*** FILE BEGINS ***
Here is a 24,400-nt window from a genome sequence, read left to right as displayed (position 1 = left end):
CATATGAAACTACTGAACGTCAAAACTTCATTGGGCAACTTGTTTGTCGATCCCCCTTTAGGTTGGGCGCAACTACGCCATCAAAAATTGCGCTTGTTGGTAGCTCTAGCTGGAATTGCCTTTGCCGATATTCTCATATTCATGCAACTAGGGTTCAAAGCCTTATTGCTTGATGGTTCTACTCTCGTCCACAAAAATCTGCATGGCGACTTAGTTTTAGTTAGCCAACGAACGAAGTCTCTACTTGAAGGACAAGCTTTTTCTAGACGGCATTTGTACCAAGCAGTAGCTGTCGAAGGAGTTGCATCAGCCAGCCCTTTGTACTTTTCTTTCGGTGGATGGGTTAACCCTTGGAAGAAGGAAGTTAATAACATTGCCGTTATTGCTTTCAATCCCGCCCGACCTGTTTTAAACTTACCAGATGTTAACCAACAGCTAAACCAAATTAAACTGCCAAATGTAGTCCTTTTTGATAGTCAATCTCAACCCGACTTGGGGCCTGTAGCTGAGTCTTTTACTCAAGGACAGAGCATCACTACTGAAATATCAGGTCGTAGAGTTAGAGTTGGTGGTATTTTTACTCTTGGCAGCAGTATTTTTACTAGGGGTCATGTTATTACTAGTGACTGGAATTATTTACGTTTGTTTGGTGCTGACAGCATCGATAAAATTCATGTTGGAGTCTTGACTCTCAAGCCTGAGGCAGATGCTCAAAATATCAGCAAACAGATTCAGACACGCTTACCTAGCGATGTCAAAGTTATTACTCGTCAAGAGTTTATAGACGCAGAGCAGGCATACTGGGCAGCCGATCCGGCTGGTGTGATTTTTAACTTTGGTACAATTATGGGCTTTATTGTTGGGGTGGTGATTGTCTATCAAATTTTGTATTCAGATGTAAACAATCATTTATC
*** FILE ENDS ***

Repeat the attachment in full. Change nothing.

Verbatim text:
Here is a 24,400-nt window from a genome sequence, read left to right as displayed (position 1 = left end):
CATATGAAACTACTGAACGTCAAAACTTCATTGGGCAACTTGTTTGTCGATCCCCCTTTAGGTTGGGCGCAACTACGCCATCAAAAATTGCGCTTGTTGGTAGCTCTAGCTGGAATTGCCTTTGCCGATATTCTCATATTCATGCAACTAGGGTTCAAAGCCTTATTGCTTGATGGTTCTACTCTCGTCCACAAAAATCTGCATGGCGACTTAGTTTTAGTTAGCCAACGAACGAAGTCTCTACTTGAAGGACAAGCTTTTTCTAGACGGCATTTGTACCAAGCAGTAGCTGTCGAAGGAGTTGCATCAGCCAGCCCTTTGTACTTTTCTTTCGGTGGATGGGTTAACCCTTGGAAGAAGGAAGTTAATAACATTGCCGTTATTGCTTTCAATCCCGCCCGACCTGTTTTAAACTTACCAGATGTTAACCAACAGCTAAACCAAATTAAACTGCCAAATGTAGTCCTTTTTGATAGTCAATCTCAACCCGACTTGGGGCCTGTAGCTGAGTCTTTTACTCAAGGACAGAGCATCACTACTGAAATATCAGGTCGTAGAGTTAGAGTTGGTGGTATTTTTACTCTTGGCAGCAGTATTTTTACTAGGGGTCATGTTATTACTAGTGACTGGAATTATTTACGTTTGTTTGGTGCTGACAGCATCGATAAAATTCATGTTGGAGTCTTGACTCTCAAGCCTGAGGCAGATGCTCAAAATATCAGCAAACAGATTCAGACACGCTTACCTAGCGATGTCAAAGTTATTACTCGTCAAGAGTTTATAGACGCAGAGCAGGCATACTGGGCAGCCGATCCGGCTGGTGTGATTTTTAACTTTGGTACAATTATGGGCTTTATTGTTGGGGTGGTGATTGTCTATCAAATTTTGTATTCAGATGTAAACAATCATTTATC